Via Rich Miller, a spat is breaking out among some Republican candidates for governor over who has committed the heresy of contributing to Democratic politicians in the past, including president Barack Obama.
Illinois Review is reporting:
State Senator Kirk Dillard is getting heat from the Champion News blog over contributions he and his senate campaign made to Barack Obama’s 2009 inauguration committee.
Champion News, which is owned by Jack Roeser (who serves on Bruce Rauner’s campaign committee), argues the recorded inauguration expenses contradict Dillard’s assertion that he never contributed to Barack Obama’s presidential campaign.
For the Dillard campaign, the issue was made worse by a spokesperson’s flat denial that the candidate ever contributed to Obama, a reality easily disproved by a quick trip to OpenSecrets.org and the State Board of Elections.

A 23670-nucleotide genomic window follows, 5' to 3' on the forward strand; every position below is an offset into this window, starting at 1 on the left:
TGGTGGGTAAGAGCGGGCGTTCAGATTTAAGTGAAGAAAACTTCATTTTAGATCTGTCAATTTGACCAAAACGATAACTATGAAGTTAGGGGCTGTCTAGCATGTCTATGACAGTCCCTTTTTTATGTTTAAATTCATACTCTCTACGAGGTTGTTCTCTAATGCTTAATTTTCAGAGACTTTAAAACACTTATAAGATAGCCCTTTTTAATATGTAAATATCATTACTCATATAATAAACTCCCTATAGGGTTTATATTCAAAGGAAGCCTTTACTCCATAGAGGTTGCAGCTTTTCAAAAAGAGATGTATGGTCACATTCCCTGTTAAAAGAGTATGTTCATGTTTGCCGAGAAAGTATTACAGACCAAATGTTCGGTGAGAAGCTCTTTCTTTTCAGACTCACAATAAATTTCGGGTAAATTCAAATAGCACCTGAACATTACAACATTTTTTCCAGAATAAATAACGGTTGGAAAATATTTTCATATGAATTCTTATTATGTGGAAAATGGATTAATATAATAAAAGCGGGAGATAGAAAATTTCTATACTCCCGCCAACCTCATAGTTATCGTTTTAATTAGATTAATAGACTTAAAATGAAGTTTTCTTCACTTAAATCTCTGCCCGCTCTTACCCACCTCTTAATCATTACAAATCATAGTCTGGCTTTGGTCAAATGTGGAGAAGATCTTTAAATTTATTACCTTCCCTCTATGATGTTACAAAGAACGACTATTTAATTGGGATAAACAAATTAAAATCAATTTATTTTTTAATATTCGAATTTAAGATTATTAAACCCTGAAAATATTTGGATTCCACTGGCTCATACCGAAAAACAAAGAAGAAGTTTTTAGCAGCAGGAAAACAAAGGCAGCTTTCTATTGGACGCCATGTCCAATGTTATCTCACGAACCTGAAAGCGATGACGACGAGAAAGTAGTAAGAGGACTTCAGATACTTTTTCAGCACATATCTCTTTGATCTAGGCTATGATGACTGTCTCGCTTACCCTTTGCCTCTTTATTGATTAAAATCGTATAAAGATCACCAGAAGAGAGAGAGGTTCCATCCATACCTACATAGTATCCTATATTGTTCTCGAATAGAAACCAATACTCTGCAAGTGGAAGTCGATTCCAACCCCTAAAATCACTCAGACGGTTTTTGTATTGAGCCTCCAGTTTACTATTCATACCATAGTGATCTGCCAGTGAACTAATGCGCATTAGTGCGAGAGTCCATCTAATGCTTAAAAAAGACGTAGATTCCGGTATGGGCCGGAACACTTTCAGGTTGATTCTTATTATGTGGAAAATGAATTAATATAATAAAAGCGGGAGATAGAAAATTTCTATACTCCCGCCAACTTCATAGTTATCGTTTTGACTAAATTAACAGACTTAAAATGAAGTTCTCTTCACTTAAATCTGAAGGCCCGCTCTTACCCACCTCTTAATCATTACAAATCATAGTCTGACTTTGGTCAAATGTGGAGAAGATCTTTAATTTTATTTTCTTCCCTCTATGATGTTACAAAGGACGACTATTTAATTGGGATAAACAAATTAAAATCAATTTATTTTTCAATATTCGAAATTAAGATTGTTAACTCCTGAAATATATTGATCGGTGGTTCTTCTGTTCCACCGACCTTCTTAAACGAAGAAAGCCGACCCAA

Listings show Dillard donated twice to Obama’s Inauguration Fund in 2009, once from Dillard himself for $324 and another from his State Senate fund for $600.
As well, there’s the little matter of the candidate’s appearance in a 2008 campaign ad for then-candidate Obama.
The Rauner campaign weighed in with a tweet, saying:
Nevermind the endorsement ad. Dillard forgot to tell you he contributed to Obama in 2009. Oops.
As Miller points out, what’s interesting is that few Republicans in Illinois have cozied up to Democrats more than Bruce Rauner:
Rauner contributed to how many Democrats over the years? He made Rahm Emanuel how many millions? He helped devise a scheme to get how much campaign money to Speaker Madigan’s candidates through Stand for Children’s Illinois PAC?
While seemingly innocuous, the spat is part and parcel of a wider tendency in Republican politics to treat every contact with a Democrat as something akin to aiding and abetting the enemy.
In May, New Jersey governor Chris Christie was attacked by fellow Republicans in the wake of Hurricane Sandy for working too closely with Obama.
Today, Republicans around the country are going after each other for the sin of being seen as insufficiently hostile to Obamacare.
In Illinois, however, all it takes is to have once offered modest support to a fellow state senator when he was running for the highest office in the land to be perhaps not Republican enough for governor.